"The quantum socket is a wiring method that uses three-dimensional wires based on spring-loaded pins to address individual qubits," said Jeremy Béjanin, a PhD...

Im Focus: Scientists develop a semiconductor nanocomposite material that moves in response to light

In a paper in Scientific Reports, a research team at Worcester Polytechnic Institute describes a novel light-activated phenomenon that could become the basis for applications as diverse as microscopic robotic grippers and more efficient solar cells.

A research team at Worcester Polytechnic Institute (WPI) has developed a revolutionary, light-activated semiconductor nanocomposite material that can be used...

Im Focus: Diamonds aren't forever: Sandia, Harvard team create first quantum computer bridge

By forcefully embedding two silicon atoms in a diamond matrix, Sandia researchers have demonstrated for the first time on a single chip all the components needed to create a quantum bridge to link quantum computers together.

"People have already built small quantum computers," says Sandia researcher Ryan Camacho. "Maybe the first useful one won't be a single giant quantum computer...

Im Focus: New Products - Highlights of COMPAMED 2016

COMPAMED has become the leading international marketplace for suppliers of medical manufacturing. The trade fair, which takes place every November and is co-located to MEDICA in Dusseldorf, has been steadily growing over the past years and shows that medical technology remains a rapidly growing market.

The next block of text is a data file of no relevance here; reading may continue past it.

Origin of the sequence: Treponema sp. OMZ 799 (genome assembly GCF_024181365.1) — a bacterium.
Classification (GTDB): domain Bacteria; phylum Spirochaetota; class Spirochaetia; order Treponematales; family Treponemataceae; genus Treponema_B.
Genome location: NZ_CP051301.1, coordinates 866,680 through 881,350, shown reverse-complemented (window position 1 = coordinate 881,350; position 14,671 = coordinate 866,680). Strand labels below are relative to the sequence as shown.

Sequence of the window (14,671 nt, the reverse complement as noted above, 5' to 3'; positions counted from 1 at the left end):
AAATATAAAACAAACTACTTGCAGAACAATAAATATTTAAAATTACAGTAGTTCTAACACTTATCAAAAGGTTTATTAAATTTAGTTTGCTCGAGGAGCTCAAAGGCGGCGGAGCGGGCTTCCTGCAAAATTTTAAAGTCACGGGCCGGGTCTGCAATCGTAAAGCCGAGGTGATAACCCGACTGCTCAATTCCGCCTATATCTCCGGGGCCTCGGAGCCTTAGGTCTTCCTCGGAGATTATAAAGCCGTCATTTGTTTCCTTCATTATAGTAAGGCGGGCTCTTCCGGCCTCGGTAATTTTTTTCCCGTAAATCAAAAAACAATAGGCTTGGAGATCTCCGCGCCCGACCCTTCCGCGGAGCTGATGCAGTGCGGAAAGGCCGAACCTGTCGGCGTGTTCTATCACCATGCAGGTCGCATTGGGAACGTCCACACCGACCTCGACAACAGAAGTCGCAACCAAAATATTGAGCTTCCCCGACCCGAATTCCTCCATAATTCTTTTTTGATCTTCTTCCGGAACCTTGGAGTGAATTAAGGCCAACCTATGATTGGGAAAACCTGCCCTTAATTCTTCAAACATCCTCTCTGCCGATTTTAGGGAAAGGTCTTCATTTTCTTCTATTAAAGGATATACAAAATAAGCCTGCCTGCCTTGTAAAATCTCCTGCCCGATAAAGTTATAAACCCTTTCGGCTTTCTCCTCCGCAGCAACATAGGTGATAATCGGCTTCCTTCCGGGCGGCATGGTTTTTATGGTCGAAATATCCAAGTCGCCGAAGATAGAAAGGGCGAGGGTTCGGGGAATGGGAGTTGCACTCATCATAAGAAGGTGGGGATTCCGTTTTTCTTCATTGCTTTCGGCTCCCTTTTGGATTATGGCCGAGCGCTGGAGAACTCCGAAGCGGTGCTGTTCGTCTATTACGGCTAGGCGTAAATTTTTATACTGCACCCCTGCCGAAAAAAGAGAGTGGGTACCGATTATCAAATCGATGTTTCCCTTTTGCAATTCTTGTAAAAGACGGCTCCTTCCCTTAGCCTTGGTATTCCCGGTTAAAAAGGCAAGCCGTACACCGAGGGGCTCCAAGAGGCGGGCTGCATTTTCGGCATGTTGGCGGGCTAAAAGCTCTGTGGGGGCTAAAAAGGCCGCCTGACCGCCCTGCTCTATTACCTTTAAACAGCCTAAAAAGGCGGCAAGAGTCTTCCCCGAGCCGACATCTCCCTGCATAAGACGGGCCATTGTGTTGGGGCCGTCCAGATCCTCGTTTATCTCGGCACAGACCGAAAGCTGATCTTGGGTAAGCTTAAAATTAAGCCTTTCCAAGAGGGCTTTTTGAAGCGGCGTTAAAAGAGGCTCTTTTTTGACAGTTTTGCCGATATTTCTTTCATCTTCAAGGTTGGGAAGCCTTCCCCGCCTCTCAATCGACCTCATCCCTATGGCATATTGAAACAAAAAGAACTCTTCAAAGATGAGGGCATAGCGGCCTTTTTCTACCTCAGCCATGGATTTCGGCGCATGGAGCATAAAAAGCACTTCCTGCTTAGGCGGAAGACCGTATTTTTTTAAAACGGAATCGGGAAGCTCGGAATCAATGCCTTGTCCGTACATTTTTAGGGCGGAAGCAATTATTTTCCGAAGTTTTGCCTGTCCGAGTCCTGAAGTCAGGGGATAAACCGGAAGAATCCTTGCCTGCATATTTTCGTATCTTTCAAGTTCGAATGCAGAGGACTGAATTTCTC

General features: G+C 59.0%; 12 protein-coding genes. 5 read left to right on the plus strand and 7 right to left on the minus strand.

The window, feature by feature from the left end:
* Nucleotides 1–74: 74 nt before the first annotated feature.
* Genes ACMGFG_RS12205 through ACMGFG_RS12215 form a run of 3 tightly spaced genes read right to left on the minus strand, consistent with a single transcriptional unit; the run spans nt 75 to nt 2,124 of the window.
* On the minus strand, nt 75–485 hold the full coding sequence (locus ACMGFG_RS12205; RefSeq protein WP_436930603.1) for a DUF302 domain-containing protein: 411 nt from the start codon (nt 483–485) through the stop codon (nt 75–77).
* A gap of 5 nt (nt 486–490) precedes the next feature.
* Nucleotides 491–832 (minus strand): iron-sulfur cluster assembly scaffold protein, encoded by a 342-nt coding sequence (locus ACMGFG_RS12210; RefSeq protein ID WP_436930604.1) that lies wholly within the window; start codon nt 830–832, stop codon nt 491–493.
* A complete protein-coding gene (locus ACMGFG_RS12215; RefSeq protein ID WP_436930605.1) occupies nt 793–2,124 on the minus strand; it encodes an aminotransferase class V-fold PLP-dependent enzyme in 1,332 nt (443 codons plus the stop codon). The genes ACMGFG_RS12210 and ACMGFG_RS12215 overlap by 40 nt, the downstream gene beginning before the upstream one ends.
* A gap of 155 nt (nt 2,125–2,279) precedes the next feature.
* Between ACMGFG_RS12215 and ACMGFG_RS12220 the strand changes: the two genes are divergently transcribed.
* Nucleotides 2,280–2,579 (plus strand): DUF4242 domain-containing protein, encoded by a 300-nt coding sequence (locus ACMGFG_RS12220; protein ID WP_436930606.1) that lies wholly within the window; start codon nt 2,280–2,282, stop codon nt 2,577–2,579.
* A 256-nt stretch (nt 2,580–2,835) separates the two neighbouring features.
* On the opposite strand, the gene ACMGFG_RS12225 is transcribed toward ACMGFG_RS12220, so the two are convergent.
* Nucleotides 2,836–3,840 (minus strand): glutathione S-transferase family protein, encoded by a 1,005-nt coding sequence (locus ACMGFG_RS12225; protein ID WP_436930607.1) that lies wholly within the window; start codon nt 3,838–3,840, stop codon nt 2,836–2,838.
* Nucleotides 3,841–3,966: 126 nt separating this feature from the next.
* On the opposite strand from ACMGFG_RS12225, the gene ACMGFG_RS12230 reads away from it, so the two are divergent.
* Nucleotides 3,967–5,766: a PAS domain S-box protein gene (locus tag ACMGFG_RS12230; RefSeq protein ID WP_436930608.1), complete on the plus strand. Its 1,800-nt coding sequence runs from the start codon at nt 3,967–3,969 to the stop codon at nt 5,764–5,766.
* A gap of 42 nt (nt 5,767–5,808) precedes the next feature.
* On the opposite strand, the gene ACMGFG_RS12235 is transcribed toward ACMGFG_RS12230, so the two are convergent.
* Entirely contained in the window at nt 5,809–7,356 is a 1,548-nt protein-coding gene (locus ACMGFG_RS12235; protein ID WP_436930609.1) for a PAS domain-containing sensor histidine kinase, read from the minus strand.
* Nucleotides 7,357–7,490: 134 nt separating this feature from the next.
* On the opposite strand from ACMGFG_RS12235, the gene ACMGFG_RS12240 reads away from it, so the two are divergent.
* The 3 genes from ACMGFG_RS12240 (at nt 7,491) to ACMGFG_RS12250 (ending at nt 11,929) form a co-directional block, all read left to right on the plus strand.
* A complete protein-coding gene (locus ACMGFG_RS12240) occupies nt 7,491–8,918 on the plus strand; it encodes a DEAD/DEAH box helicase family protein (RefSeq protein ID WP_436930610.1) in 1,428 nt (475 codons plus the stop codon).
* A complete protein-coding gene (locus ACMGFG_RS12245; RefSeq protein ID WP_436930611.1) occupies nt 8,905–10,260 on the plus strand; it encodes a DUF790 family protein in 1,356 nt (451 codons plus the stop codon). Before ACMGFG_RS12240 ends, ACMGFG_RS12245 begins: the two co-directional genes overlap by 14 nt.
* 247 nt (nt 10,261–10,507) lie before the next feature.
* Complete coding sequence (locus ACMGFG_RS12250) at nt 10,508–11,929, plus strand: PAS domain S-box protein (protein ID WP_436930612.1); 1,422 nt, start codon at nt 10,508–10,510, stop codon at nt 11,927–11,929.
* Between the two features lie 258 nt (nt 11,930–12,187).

In 2016, the joint pavilion by the IVAM Microtechnology Network, the Product Market “High-tech for Medical Devices”, will be located in Hall 8a again and will...

Im Focus: Ultra-thin ferroelectric material for next-generation electronics

'Ferroelectric' materials can switch between different states of electrical polarization in response to an external electric field. This flexibility means they show promise for many applications, for example in electronic devices and computer memory. Current ferroelectric materials are highly valued for their thermal and chemical stability and rapid electro-mechanical responses, but creating a material that is scalable down to the tiny sizes needed for technologies like silicon-based semiconductors (Si-based CMOS) has proven challenging.

Now, Hiroshi Funakubo and co-workers at the Tokyo Institute of Technology, in collaboration with researchers across Japan, have conducted experiments to...

All Focus news of the innovation-report >>>



Event News

#IC2S2: When Social Science meets Computer Science - GESIS will host the IC2S2 conference 2017

14.10.2016 | Event News

Agricultural Trade Developments and Potentials in Central Asia and the South Caucasus

14.10.2016 | Event News

World Health Summit – Day Three: A Call to Action

12.10.2016 | Event News

Latest News

Seeking balanced networks: how neurons adjust their proteins during homeostatic scaling.

24.10.2016 | Life Sciences

Resolving the mystery of preeclampsia

21.10.2016 | Health and Medicine

Stanford researchers create new special-purpose computer that may someday save us billions

21.10.2016 | Information Technology

More VideoLinks >>>